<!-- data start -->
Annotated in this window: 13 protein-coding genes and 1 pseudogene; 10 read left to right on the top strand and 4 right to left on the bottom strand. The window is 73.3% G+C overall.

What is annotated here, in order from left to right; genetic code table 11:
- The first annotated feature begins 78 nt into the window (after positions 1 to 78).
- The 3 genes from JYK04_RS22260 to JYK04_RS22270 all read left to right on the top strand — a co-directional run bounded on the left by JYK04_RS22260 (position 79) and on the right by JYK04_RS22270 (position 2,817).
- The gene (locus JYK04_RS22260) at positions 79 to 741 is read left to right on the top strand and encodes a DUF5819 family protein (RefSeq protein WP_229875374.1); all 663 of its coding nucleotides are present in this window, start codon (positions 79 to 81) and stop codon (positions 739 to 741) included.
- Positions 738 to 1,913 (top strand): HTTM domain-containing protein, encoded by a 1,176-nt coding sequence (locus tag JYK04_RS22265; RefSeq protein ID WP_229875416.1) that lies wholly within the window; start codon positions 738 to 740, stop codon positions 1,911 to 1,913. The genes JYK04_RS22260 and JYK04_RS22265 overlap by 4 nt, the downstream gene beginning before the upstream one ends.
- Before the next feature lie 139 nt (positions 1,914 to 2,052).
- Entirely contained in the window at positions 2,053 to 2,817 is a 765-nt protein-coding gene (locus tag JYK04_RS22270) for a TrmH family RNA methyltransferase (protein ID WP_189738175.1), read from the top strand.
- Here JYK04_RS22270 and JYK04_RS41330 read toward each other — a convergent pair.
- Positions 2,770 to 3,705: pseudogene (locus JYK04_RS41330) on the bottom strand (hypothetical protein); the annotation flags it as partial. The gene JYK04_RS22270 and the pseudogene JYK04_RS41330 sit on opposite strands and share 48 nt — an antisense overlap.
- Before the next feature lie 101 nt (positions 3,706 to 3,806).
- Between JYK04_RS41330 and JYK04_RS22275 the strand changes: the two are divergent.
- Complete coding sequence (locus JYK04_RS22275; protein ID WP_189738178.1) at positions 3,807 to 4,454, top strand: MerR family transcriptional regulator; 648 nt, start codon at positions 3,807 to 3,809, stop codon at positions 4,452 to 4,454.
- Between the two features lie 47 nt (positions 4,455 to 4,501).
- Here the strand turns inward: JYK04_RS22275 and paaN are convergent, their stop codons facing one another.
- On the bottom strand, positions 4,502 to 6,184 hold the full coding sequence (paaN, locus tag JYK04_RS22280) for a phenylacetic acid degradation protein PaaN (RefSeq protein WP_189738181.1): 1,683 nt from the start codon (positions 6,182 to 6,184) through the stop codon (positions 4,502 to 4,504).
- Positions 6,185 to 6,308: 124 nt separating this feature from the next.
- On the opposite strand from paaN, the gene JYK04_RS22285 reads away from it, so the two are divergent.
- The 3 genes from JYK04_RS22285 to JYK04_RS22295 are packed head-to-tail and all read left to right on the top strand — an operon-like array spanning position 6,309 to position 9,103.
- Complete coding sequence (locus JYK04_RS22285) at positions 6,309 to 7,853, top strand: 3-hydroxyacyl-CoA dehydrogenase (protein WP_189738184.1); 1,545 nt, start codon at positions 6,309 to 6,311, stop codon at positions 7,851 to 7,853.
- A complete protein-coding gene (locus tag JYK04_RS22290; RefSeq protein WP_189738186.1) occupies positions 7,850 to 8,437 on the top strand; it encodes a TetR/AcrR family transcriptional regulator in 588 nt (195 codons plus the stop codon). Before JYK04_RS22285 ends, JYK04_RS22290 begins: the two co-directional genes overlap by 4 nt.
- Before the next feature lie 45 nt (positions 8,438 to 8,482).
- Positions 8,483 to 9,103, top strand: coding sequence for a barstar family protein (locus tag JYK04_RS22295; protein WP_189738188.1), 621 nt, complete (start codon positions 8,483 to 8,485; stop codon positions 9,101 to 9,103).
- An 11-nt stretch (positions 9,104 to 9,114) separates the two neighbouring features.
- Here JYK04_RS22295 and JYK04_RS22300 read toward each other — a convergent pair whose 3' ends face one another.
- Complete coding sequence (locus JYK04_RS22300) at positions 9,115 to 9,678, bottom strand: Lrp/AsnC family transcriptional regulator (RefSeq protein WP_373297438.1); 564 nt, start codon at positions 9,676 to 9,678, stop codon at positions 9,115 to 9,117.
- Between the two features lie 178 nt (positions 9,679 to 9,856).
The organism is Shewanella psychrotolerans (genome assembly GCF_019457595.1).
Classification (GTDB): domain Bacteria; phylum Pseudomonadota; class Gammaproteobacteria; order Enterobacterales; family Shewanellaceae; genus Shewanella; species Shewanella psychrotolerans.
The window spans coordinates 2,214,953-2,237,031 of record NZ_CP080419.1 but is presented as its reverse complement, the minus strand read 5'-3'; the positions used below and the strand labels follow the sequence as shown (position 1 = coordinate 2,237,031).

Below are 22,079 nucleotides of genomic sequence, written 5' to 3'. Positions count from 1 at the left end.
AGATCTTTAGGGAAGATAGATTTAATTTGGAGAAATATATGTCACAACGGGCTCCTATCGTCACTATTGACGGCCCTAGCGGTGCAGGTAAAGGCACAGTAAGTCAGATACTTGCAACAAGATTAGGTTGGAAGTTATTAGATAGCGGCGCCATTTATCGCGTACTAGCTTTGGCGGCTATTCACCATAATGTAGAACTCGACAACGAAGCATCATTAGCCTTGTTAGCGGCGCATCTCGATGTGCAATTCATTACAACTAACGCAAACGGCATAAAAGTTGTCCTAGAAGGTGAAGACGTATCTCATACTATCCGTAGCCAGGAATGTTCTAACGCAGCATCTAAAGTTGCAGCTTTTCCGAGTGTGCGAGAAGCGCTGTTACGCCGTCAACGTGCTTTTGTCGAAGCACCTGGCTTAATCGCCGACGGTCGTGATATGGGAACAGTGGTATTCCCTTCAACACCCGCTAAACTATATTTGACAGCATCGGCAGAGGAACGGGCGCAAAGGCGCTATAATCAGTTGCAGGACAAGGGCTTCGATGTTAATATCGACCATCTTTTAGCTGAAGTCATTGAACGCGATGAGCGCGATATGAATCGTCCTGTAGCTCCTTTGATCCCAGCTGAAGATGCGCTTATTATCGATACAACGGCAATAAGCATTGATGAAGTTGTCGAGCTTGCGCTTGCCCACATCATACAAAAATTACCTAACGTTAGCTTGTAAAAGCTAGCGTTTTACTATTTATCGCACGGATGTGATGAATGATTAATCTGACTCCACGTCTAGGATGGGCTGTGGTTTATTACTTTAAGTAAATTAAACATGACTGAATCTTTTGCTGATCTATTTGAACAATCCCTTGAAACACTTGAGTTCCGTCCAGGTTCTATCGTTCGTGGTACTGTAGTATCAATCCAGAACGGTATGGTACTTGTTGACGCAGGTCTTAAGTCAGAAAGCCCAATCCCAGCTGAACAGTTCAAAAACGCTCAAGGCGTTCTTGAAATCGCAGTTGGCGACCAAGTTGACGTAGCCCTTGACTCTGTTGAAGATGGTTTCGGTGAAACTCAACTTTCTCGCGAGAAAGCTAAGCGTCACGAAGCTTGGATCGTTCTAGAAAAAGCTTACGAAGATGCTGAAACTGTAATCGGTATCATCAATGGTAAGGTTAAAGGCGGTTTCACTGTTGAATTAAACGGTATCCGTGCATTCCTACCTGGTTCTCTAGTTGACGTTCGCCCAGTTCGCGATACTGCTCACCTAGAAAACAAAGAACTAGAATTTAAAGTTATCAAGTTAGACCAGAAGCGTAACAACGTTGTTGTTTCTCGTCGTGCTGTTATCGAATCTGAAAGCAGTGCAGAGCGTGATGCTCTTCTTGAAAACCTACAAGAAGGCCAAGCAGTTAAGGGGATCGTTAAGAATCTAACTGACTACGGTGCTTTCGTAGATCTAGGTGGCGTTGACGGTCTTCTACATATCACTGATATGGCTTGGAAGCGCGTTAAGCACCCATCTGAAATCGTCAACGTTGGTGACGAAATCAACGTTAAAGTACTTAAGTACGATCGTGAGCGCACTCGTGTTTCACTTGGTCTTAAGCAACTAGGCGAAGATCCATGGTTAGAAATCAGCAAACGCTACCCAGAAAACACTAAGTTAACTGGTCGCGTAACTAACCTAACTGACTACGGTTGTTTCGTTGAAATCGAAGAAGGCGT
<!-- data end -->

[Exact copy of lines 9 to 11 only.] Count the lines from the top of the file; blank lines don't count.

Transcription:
- Here JYK04_RS22270 and JYK04_RS41330 read toward each other — a convergent pair.
- Positions 2,770 to 3,705: pseudogene (locus JYK04_RS41330) on the bottom strand (hypothetical protein); the annotation flags it as partial. The gene JYK04_RS22270 and the pseudogene JYK04_RS41330 sit on opposite strands and share 48 nt — an antisense overlap.
- Before the next feature lie 101 nt (positions 3,706 to 3,806).